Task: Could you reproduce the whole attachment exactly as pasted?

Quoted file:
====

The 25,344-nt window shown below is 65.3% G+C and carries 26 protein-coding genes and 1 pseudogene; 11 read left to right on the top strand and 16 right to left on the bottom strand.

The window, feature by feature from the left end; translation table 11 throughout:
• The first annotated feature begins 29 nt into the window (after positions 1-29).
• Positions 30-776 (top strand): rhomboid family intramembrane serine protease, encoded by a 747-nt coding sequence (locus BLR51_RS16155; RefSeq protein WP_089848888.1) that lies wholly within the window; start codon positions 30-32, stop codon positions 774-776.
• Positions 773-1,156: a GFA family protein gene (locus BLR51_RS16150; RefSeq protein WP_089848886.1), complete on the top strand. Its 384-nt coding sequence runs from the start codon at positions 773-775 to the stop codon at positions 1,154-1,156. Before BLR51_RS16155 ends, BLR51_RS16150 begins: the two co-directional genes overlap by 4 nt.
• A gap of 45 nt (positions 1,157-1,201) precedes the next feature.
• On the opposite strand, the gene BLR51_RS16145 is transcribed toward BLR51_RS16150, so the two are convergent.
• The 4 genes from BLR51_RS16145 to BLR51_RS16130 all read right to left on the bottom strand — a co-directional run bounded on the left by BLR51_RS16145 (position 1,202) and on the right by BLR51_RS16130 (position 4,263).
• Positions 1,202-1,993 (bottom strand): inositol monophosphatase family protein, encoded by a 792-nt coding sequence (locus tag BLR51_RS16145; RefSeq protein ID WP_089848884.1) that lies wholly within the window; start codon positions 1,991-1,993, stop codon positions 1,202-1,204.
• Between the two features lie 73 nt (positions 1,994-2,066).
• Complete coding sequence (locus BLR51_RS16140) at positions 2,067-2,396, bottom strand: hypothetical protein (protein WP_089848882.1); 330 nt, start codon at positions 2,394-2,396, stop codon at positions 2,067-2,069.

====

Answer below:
The 25,344-nt window shown below is 65.3% G+C and carries 26 protein-coding genes and 1 pseudogene; 11 read left to right on the top strand and 16 right to left on the bottom strand.

The window, feature by feature from the left end; translation table 11 throughout:
• The first annotated feature begins 29 nt into the window (after positions 1-29).
• Positions 30-776 (top strand): rhomboid family intramembrane serine protease, encoded by a 747-nt coding sequence (locus BLR51_RS16155; RefSeq protein WP_089848888.1) that lies wholly within the window; start codon positions 30-32, stop codon positions 774-776.
• Positions 773-1,156: a GFA family protein gene (locus BLR51_RS16150; RefSeq protein WP_089848886.1), complete on the top strand. Its 384-nt coding sequence runs from the start codon at positions 773-775 to the stop codon at positions 1,154-1,156. Before BLR51_RS16155 ends, BLR51_RS16150 begins: the two co-directional genes overlap by 4 nt.
• A gap of 45 nt (positions 1,157-1,201) precedes the next feature.
• On the opposite strand, the gene BLR51_RS16145 is transcribed toward BLR51_RS16150, so the two are convergent.
• The 4 genes from BLR51_RS16145 to BLR51_RS16130 all read right to left on the bottom strand — a co-directional run bounded on the left by BLR51_RS16145 (position 1,202) and on the right by BLR51_RS16130 (position 4,263).
• Positions 1,202-1,993 (bottom strand): inositol monophosphatase family protein, encoded by a 792-nt coding sequence (locus tag BLR51_RS16145; RefSeq protein ID WP_089848884.1) that lies wholly within the window; start codon positions 1,991-1,993, stop codon positions 1,202-1,204.
• Between the two features lie 73 nt (positions 1,994-2,066).
• Complete coding sequence (locus BLR51_RS16140) at positions 2,067-2,396, bottom strand: hypothetical protein (protein WP_089848882.1); 330 nt, start codon at positions 2,394-2,396, stop codon at positions 2,067-2,069.